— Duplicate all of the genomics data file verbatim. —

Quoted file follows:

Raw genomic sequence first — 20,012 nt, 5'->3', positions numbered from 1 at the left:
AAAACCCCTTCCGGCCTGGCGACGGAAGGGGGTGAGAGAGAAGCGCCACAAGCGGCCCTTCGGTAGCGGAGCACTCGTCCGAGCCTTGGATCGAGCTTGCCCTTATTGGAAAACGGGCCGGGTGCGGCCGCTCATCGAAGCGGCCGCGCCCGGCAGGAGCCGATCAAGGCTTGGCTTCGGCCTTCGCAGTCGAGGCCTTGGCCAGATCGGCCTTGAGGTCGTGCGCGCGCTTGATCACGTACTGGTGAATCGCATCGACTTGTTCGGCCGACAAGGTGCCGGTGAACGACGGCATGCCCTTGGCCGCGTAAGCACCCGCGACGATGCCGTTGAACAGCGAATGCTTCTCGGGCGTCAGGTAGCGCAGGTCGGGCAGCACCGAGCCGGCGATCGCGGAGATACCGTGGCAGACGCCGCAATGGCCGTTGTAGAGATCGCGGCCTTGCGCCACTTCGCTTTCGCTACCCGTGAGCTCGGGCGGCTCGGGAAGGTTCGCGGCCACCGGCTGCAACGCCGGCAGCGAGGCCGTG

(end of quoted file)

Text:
Raw genomic sequence first — 20,012 nt, 5'->3', positions numbered from 1 at the left:
AAAACCCCTTCCGGCCTGGCGACGGAAGGGGGTGAGAGAGAAGCGCCACAAGCGGCCCTTCGGTAGCGGAGCACTCGTCCGAGCCTTGGATCGAGCTTGCCCTTATTGGAAAACGGGCCGGGTGCGGCCGCTCATCGAAGCGGCCGCGCCCGGCAGGAGCCGATCAAGGCTTGGCTTCGGCCTTCGCAGTCGAGGCCTTGGCCAGATCGGCCTTGAGGTCGTGCGCGCGCTTGATCACGTACTGGTGAATCGCATCGACTTGTTCGGCCGACAAGGTGCCGGTGAACGACGGCATGCCCTTGGCCGCGTAAGCACCCGCGACGATGCCGTTGAACAGCGAATGCTTCTCGGGCGTCAGGTAGCGCAGGTCGGGCAGCACCGAGCCGGCGATCGCGGAGATACCGTGGCAGACGCCGCAATGGCCGTTGTAGAGATCGCGGCCTTGCGCCACTTCGCTTTCGCTACCCGTGAGCTCGGGCGGCTCGGGAAGGTTCGCGGCCACCGGCTGCAACGCCGGCAGCGAGGCCGTG